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Tire Amnesty Day Set, Railroad Crossing Update

News Editor

The March 6 meeting of the Dade County Commission highlighted the upcoming tire amnesty day, a solution to roads being blocked by trains for extended periods of time, and several events happening at the library.

Melissa Bradford, commissioner for District 4, announced the Annual Allan Bradford Tire Amnesty Day coming up on Saturday, May 6 on which Dade County residents can bring up to 20 tires per resident to the transfer station for free disposal. Normally, residents pay a disposal fee of $2.75 per 18-inch and smaller tires and 22 cents per pound for larger tires. Bradford noted that tire amnesty only applies to standard sized tires. Tires must be cleaned of dirt and debris to be accepted.

Don Townsend (chief financial officer and county clerk) then explained the new Transit Trust Fund Program through the Georgia Department of Transportation, saying, “This is a new fund created by the Department of Transportation. The money’s raised from the express lane tolls. The cities get a certain amount, and they split everybody else up. Our portion is $45,629…We’re going to use it for [next year’s] operating funds for [Dade County Transit].” The commission approved applying for the funds.

Annette Cash, director of the senior center and public transit system, then noted some updates needed for the senior center and the new rental fee of $150 and a $100 deposit.

She noted that the public transit system recently began receiving funds from the Transit Alliance Group, a 501(c)3, that pays the county $18 per trip for seniors. Cash said, “I can’t brag on our drivers enough. They all do a fantastic job.”

Lamar Lowery, commissioner for District 1, reported that the 911 calls for March totaled 3,401 with:

  • EMS: 206
  • Fire & Rescue: 281
  • Law Enforcement: 2,914

Lowery then noted the complications residents have been having with the railroad, particularly in the north end of the county. Trains have remained on the tracks for extended periods of time, blocking entrances to roads and neighborhoods. Lowery said, “They can’t get home. Children are having to be passed under the trains for the school buses, which is illegal to do. Ted’s been meeting with the railroad. I’ll let him finish up on that.”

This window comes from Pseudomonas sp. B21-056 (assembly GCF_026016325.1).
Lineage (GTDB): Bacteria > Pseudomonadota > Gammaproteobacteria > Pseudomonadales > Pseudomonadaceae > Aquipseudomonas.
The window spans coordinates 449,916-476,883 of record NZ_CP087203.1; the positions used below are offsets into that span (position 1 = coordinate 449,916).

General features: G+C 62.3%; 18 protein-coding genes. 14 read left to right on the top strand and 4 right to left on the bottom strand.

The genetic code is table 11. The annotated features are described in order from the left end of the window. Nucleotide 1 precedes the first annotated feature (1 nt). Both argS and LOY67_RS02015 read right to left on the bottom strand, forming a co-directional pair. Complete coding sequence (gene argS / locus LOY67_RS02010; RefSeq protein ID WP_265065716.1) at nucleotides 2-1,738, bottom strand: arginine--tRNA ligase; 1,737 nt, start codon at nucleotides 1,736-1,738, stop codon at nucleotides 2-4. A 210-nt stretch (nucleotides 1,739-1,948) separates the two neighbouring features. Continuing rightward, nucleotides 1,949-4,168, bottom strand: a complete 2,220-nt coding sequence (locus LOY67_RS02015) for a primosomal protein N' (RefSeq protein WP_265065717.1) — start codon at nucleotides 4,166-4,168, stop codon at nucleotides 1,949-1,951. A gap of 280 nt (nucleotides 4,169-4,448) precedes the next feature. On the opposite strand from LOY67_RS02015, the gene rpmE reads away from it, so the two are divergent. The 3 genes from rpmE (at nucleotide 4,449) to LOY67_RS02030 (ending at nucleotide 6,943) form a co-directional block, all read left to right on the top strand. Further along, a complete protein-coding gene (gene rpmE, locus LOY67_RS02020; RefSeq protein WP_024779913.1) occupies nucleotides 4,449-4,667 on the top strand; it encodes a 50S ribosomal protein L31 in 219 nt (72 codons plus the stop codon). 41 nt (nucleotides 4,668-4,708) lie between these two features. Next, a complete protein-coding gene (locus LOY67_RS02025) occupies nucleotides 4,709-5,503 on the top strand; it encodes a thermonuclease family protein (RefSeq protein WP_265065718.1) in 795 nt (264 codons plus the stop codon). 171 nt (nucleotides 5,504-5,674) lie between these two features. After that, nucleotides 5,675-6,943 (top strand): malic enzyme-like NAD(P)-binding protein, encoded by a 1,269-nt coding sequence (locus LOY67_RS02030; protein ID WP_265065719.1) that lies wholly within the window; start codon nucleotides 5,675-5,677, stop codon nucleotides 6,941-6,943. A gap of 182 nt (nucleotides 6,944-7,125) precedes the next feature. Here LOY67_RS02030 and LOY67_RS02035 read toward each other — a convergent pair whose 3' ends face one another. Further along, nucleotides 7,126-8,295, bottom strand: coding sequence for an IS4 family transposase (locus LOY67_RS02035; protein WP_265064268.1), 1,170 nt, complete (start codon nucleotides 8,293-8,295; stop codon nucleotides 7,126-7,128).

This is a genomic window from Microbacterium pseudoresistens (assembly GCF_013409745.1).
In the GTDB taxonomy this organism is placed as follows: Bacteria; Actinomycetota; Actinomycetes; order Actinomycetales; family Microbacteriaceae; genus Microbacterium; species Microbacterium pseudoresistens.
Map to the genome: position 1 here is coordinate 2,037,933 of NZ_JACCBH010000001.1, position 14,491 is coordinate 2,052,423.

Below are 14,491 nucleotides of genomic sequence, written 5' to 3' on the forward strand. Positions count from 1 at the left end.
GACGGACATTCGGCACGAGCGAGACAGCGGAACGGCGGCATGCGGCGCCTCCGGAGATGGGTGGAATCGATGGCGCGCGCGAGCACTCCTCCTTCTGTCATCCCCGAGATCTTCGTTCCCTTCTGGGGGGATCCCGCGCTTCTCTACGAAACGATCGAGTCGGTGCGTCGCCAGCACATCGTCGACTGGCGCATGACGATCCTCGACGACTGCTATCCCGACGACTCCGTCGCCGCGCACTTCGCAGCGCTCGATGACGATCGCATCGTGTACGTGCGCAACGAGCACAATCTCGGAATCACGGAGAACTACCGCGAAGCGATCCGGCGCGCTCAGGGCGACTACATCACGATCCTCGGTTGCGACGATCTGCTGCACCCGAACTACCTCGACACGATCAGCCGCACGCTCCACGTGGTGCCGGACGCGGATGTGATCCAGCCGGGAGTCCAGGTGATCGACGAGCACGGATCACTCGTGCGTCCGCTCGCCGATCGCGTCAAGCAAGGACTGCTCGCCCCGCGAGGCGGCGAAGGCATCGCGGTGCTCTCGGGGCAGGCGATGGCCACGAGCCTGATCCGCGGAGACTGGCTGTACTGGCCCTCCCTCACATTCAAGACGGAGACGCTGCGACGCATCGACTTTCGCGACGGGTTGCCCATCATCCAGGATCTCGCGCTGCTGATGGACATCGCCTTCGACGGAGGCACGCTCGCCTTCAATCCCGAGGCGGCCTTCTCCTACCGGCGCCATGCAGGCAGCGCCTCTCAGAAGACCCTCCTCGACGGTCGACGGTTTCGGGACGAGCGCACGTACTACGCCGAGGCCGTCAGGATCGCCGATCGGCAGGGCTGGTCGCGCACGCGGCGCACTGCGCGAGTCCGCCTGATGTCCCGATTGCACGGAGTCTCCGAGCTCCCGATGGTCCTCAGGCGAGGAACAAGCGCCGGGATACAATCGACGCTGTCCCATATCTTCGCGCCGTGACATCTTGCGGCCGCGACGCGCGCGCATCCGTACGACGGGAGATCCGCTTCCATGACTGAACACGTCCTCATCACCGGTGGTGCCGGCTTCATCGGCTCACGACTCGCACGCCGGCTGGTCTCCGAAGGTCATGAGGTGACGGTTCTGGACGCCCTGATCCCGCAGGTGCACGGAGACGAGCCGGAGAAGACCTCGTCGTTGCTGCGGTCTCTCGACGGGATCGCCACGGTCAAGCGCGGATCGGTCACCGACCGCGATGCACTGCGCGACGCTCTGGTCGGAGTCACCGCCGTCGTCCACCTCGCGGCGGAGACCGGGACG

County Executive Ted Rumley later explained that Clark Street and Steele Road have been significantly affected. He said, “It’s been many, many times over the last two years that people couldn’t get home from work or get out to work. There’ve been people losing their jobs over it.” He noted that the trains are sometimes parked for three to five hours.

Rumley explained the county’s solution. “We’re going to build an access road from where Steele Road comes south on Guinn Road…It’s not going to cost a whole lot of money…It’ll tie into Belk Road. Even if that crossing is blocked, there is another way out [to] Old Birmingham Highway.”

Rumley explained that they will also build an access road near Clark Street. “That will tie into Vanguard Drive. If they have to, they can go all the way down Sunset to Highway 136, but normally when it’s blocked [at Clark Street], they can get out at the Bank of Dade.”

Rumley then addressed recent questions about the storm shelters, explaining that the shelters’ openings depend on weather reports from Huntsville, Ala. “If they start getting storm watches over there, I guarantee all the storm shelters will be unlocked. Also downstairs [in the county commission building] it’s always open. The sheriff’s department is also a safe place.”

He continued, “Our warnings are depending on the national weather. That’s what Alex [Case] goes by. The other night…we didn’t even have a watch here in Dade County…All at once it went from a watch to a warning in Ider, Ala.”

Rumley also addressed upcoming bridge construction, noting that the Highway 136 bridge by Dade County High School will likely not be under construction until 2025. He said, “They will build a run-around bridge, probably one lane with a red light. It’ll be down probably for a year. They decided not to do the [express bridge] for whatever reason.”

He mentioned a bridge over Squirrel Town Creek that will likely be under construction in early spring of 2024. The Slygo Road bridge over the interstate will likely also begin at that time. Rumley said, “That’s gonna be another year to 15-month [project] because they’re crossing the interstate highway.”

Rumley and Billy Massengale (director of public works) will learn more about the bridge projects at an upcoming meeting.

Mindy Haworth, library branch manager, reported that the youth education coordinator position has been filled. Lynn Arp will officially start on April 12 as the YEC. She then noted two upcoming events at the library.

First, Kris Whorton, a professor at the University of Tennessee, Chattanooga, will be reading from her book of poetry on April 18 at 6 p.m. Second, a representative from Lieutenant Governor Burt Jones’ office will be at the library on April 20 from 2 p.m. to 4 p.m. to hear from constituents.

Visit the library, the library’s website (, or call 706-657-7857 for more information about these events.

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